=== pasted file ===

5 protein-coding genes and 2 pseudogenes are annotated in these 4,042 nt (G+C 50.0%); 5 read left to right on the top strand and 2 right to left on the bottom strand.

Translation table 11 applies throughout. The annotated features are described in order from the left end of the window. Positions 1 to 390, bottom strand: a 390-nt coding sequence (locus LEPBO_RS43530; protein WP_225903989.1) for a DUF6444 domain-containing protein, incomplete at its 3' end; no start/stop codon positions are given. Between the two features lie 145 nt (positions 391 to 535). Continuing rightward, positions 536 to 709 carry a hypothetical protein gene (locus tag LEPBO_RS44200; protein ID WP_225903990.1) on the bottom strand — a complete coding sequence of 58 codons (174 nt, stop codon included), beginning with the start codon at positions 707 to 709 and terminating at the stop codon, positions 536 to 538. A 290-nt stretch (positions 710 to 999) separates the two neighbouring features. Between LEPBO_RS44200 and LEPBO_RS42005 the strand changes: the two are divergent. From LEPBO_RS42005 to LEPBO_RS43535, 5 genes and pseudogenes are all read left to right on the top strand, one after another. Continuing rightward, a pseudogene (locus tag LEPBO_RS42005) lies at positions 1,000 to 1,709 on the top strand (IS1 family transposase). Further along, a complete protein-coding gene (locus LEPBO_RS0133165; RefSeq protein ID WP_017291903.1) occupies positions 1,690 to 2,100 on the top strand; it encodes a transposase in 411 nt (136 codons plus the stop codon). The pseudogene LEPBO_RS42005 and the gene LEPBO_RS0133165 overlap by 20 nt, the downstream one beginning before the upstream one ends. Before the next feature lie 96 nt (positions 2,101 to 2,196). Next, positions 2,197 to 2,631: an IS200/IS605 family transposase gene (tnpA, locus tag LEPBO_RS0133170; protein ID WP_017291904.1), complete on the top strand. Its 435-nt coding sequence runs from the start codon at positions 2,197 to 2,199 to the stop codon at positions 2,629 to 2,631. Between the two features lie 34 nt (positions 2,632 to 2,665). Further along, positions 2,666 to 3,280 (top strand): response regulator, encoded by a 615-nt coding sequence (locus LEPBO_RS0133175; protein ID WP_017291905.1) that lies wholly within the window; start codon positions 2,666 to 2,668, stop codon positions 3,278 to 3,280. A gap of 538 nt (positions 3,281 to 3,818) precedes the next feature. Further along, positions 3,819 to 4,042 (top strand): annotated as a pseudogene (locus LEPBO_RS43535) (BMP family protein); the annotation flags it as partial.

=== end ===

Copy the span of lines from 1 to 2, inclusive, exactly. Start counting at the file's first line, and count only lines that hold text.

5 protein-coding genes and 2 pseudogenes are annotated in these 4,042 nt (G+C 50.0%); 5 read left to right on the top strand and 2 right to left on the bottom strand.

Translation table 11 applies throughout. The annotated features are described in order from the left end of the window. Positions 1 to 390, bottom strand: a 390-nt coding sequence (locus LEPBO_RS43530; protein WP_225903989.1) for a DUF6444 domain-containing protein, incomplete at its 3' end; no start/stop codon positions are given. Between the two features lie 145 nt (positions 391 to 535). Continuing rightward, positions 536 to 709 carry a hypothetical protein gene (locus tag LEPBO_RS44200; protein ID WP_225903990.1) on the bottom strand — a complete coding sequence of 58 codons (174 nt, stop codon included), beginning with the start codon at positions 707 to 709 and terminating at the stop codon, positions 536 to 538. A 290-nt stretch (positions 710 to 999) separates the two neighbouring features. Between LEPBO_RS44200 and LEPBO_RS42005 the strand changes: the two are divergent. From LEPBO_RS42005 to LEPBO_RS43535, 5 genes and pseudogenes are all read left to right on the top strand, one after another. Continuing rightward, a pseudogene (locus tag LEPBO_RS42005) lies at positions 1,000 to 1,709 on the top strand (IS1 family transposase). Further along, a complete protein-coding gene (locus LEPBO_RS0133165; RefSeq protein ID WP_017291903.1) occupies positions 1,690 to 2,100 on the top strand; it encodes a transposase in 411 nt (136 codons plus the stop codon). The pseudogene LEPBO_RS42005 and the gene LEPBO_RS0133165 overlap by 20 nt, the downstream one beginning before the upstream one ends. Before the next feature lie 96 nt (positions 2,101 to 2,196). Next, positions 2,197 to 2,631: an IS200/IS605 family transposase gene (tnpA, locus tag LEPBO_RS0133170; protein ID WP_017291904.1), complete on the top strand. Its 435-nt coding sequence runs from the start codon at positions 2,197 to 2,199 to the stop codon at positions 2,629 to 2,631. Between the two features lie 34 nt (positions 2,632 to 2,665). Further along, positions 2,666 to 3,280 (top strand): response regulator, encoded by a 615-nt coding sequence (locus LEPBO_RS0133175; protein ID WP_017291905.1) that lies wholly within the window; start codon positions 2,666 to 2,668, stop codon positions 3,278 to 3,280. A gap of 538 nt (positions 3,281 to 3,818) precedes the next feature. Further along, positions 3,819 to 4,042 (top strand): annotated as a pseudogene (locus LEPBO_RS43535) (BMP family protein); the annotation flags it as partial.